·      VN is a set of nonterminal symbols,

       ·      VT is a set of terminal symbols,

       ·      R is a finite set of rules, where each rule is a pair (A,e),  A  in  VN,  and  e  a
              parsing expression.

       ·      eS is a parsing expression, the start expression.

       Further constraints are

       ·      The intersection of VN and VT is empty.

       ·      For all A in VT exists exactly one pair (A,e) in R. In other words, R is a function
              from nonterminal symbols to parsing expressions.

       Parsing expressions are inductively defined via

       ·      The empty string (epsilon) is a parsing expression.

       ·      A terminal symbol a is a parsing expression.

       ·      A nonterminal symbol A is a parsing expression.

       ·      e1e2 is a parsing expression for parsing expressions  e1  and  2.  This  is  called

       ·      e1/e2  is  a  parsing  expression  for parsing expressions e1 and 2. This is called
              ordered choice.

       ·      e* is a parsing expression for parsing expression e. This  is  called  zero-or-more
              repetitions, also known as kleene closure.

       ·      e+  is  a  parsing  expression for parsing expression e. This is called one-or-more
              repetitions, also known as positive kleene closure.

       ·      !e is a parsing expression  for  parsing  expression  e1.  This  is  called  a  not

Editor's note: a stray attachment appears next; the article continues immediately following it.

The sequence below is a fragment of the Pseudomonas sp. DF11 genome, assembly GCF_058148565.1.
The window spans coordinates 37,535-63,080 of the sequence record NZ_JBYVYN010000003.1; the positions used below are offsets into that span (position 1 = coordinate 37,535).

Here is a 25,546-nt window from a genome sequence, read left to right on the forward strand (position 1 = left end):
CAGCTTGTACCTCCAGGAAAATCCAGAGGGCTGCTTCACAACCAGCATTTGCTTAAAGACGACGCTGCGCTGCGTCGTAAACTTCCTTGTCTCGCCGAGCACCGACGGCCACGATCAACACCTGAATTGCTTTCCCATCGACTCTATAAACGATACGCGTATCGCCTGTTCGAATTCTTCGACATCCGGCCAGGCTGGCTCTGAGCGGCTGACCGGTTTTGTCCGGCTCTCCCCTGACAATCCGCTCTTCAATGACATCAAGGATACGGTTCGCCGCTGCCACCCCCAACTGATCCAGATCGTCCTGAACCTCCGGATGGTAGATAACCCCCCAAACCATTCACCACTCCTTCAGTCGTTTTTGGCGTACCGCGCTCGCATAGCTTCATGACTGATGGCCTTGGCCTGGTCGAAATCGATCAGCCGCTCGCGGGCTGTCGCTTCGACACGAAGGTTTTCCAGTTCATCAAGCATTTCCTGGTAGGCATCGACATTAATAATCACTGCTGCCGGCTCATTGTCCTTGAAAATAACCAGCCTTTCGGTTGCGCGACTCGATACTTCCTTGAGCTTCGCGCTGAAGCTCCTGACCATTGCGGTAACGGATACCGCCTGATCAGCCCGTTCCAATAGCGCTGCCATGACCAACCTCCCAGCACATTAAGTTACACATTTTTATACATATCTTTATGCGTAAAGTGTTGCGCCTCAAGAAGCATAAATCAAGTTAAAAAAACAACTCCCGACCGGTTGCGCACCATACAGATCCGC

lookahead predicate.

       ·      &e  is  a  parsing  expression  for  parsing  expression  e1. This is called an and
              lookahead predicate.

       PEGs are used to define a grammatical structure for streams of symbols over VT. They are a
       modern  phrasing  of  older formalisms invented by Alexander Birham. These formalisms were
       called TS (TMG recognition scheme), and gTS (generalized TS). Later they were  renamed  to
       TPDL (Top-Down Parsing Languages) and gTPDL (generalized TPDL).

       They  can be easily implemented by recursive descent parsers with backtracking. This makes
       them relatives of LL(k) Context-Free Grammars.


       [1]    The    Packrat     Parsing     and     Parsing     Expression     Grammars     Page
              [],   by   Bryan   Ford,  Massachusetts
              Institute of Technology. This is the main entry page to PEGs, and their realization
              through Packrat Parsers.

       [2]   Wikipedia's  entry  about
              Parsing Expression Grammars.

       [3]    Parsing Techniques - A Practical Guide  [],  an
              online book offering a clear, accessible, and thorough discussion of many different
              parsing techniques with their interrelations and applicabilities,  including  error
              recovery techniques.

       [4]    Compilers  and  Compiler  Generators [], an online
              book using CoCo/R, a generator for recursive descent parsers.


       This document, and the package it describes,  will  undoubtedly  contain  bugs  and  other
       problems.    Please   report   such   in  the  category  pt  of  the  Tcllib  SF  Trackers
       [].   Please  also  report  any  ideas   for
       enhancements you may have for either package and/or documentation.


       EBNF,  LL(k),  PEG,  TDPL,  context-free languages, expression, grammar, matching, parser,
       parsing expression, parsing expression grammar, push down  automaton,  recursive  descent,
       state, top-down parsing languages, transducer


       Parsing and Grammars


       Copyright (c) 2009 Andreas Kupries <>